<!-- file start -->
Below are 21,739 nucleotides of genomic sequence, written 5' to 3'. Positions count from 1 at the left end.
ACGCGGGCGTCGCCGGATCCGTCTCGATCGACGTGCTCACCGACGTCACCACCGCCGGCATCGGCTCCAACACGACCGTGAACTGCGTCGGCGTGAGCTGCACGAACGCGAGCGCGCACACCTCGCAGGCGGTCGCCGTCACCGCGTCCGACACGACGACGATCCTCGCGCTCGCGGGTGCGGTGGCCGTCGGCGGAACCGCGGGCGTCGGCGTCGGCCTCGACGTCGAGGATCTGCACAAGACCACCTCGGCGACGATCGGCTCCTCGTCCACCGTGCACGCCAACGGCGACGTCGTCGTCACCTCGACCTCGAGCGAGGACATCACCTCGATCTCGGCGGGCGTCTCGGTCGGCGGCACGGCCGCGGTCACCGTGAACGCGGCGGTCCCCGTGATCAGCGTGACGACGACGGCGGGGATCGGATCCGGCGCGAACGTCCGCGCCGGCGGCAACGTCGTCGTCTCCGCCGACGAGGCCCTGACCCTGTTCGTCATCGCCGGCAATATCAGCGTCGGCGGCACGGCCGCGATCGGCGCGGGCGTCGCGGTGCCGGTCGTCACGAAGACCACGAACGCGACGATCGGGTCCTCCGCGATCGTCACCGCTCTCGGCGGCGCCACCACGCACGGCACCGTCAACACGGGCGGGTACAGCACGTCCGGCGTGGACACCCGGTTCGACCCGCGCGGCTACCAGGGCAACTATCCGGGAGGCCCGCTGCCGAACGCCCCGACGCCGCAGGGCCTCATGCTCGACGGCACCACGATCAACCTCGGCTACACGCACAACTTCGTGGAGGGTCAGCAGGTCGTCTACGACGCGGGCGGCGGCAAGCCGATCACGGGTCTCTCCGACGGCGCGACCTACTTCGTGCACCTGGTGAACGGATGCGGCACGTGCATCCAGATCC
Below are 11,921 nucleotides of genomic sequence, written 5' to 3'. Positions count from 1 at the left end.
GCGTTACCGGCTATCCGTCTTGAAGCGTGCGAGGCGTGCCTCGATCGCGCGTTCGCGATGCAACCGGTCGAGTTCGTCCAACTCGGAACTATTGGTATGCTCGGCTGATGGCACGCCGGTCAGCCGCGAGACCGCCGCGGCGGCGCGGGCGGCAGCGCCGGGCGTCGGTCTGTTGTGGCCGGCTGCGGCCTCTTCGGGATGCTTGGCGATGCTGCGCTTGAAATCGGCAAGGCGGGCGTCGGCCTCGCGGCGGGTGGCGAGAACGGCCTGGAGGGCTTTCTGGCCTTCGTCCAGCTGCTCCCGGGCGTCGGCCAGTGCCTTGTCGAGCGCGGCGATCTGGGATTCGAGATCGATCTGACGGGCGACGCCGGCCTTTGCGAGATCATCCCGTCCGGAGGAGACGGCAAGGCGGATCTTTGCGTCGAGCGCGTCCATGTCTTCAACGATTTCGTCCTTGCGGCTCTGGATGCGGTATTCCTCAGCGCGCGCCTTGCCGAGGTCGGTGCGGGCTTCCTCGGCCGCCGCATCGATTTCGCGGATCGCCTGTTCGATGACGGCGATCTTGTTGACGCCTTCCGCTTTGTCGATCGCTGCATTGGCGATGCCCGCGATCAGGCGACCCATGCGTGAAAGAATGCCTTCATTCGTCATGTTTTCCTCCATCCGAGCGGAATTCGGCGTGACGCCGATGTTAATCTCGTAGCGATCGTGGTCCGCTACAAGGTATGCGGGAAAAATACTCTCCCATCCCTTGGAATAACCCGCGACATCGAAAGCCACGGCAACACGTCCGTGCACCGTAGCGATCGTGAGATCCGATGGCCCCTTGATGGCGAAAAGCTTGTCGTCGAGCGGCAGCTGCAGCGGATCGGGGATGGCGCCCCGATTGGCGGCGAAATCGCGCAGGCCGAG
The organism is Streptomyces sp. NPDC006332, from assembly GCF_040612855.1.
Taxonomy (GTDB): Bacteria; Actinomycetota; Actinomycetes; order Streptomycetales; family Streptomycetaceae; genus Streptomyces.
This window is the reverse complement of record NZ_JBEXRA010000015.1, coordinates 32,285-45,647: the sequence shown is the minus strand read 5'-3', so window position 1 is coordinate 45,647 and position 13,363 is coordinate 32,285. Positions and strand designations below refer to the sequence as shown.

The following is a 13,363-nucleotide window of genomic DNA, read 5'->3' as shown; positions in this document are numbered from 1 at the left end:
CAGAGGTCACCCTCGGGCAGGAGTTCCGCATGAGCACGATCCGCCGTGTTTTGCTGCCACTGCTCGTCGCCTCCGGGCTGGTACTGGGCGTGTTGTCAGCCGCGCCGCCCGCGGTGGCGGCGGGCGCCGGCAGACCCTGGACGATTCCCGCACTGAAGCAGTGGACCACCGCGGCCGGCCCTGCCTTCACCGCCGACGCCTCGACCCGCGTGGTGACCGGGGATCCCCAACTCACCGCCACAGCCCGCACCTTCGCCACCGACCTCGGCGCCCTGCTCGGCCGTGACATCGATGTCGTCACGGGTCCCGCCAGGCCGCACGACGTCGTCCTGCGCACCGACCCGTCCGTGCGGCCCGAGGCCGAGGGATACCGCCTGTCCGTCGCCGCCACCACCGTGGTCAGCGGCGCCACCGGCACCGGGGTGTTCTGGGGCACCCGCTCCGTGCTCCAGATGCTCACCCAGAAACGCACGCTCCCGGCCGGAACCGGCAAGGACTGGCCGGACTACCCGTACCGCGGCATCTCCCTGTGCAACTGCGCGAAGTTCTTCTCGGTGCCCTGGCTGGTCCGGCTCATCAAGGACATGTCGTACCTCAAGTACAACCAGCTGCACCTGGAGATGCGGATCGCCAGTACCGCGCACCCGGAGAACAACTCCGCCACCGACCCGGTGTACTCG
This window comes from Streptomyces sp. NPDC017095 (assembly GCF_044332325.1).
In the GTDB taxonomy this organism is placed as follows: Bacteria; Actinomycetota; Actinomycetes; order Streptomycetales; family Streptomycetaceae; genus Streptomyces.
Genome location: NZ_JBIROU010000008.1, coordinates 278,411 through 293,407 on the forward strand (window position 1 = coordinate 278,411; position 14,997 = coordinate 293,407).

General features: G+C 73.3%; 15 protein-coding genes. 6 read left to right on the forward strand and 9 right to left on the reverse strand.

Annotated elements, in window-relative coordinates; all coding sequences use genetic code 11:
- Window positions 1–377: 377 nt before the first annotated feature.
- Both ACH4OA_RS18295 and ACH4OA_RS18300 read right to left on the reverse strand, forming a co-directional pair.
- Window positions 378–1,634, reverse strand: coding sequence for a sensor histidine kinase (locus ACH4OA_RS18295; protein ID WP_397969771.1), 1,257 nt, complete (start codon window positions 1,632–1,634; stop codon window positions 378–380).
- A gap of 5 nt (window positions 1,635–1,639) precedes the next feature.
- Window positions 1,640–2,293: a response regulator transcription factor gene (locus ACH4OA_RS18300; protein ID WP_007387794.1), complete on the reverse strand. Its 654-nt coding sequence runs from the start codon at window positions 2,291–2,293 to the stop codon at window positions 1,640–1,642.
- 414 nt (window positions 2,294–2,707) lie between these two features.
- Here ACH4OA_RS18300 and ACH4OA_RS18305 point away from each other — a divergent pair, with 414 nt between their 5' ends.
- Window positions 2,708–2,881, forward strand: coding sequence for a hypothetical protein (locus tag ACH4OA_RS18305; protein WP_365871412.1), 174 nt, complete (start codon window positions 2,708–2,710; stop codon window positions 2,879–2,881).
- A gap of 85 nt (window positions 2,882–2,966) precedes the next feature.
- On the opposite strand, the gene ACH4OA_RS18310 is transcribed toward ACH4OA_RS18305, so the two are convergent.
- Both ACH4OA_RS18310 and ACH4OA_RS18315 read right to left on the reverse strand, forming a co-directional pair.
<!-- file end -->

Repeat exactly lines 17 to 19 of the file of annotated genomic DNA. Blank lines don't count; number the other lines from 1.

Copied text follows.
- Window positions 378–1,634, reverse strand: coding sequence for a sensor histidine kinase (locus ACH4OA_RS18295; protein ID WP_397969771.1), 1,257 nt, complete (start codon window positions 1,632–1,634; stop codon window positions 378–380).
- A gap of 5 nt (window positions 1,635–1,639) precedes the next feature.
- Window positions 1,640–2,293: a response regulator transcription factor gene (locus ACH4OA_RS18300; protein ID WP_007387794.1), complete on the reverse strand. Its 654-nt coding sequence runs from the start codon at window positions 2,291–2,293 to the stop codon at window positions 1,640–1,642.